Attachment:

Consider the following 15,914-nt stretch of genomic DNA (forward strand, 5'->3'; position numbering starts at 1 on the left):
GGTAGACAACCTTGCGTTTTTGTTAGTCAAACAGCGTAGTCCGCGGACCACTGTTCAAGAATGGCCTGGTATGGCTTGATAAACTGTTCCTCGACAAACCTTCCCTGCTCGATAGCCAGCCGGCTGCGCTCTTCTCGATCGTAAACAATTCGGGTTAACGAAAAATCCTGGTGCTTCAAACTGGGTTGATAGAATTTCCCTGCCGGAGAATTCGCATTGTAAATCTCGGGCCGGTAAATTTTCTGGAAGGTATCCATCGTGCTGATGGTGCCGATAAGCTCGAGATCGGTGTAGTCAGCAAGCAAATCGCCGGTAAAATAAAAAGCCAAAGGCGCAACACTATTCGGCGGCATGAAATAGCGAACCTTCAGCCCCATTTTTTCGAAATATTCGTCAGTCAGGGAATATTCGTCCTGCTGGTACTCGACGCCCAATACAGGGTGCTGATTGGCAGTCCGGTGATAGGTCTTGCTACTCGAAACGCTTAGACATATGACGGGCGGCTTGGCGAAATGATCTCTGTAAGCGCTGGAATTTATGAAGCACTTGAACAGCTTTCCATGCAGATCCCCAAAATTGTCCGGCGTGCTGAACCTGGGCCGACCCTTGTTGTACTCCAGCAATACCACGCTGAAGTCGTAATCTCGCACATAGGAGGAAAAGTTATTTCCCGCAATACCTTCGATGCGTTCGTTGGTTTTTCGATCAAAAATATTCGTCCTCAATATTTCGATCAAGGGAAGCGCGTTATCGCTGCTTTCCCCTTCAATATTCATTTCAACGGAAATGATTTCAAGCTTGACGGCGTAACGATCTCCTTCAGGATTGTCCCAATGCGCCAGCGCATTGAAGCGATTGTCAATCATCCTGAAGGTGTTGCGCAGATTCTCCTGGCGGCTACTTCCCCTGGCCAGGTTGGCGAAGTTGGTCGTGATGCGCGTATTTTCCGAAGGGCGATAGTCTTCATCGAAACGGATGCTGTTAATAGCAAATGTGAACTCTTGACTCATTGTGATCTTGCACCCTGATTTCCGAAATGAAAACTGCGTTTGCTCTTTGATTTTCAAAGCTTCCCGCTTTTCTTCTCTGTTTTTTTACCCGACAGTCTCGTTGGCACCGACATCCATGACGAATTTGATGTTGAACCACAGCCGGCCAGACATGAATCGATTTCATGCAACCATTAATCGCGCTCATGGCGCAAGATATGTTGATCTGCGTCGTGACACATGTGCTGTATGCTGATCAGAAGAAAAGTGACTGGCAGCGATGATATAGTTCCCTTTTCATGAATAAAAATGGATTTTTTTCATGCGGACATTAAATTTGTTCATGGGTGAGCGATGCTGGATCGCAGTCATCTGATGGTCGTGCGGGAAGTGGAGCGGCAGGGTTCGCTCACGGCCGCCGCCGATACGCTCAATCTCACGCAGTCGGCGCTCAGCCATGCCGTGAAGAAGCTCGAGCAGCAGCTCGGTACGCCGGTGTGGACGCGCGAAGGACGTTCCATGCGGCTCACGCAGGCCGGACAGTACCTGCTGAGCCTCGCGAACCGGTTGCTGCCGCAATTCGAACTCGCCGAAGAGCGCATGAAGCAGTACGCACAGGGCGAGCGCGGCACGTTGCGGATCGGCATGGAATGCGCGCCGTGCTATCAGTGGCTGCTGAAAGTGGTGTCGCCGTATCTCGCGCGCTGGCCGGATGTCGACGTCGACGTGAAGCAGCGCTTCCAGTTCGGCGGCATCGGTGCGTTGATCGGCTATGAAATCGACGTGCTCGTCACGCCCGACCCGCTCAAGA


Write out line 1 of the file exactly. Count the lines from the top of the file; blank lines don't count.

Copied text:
Consider the following 15,914-nt stretch of genomic DNA (forward strand, 5'->3'; position numbering starts at 1 on the left):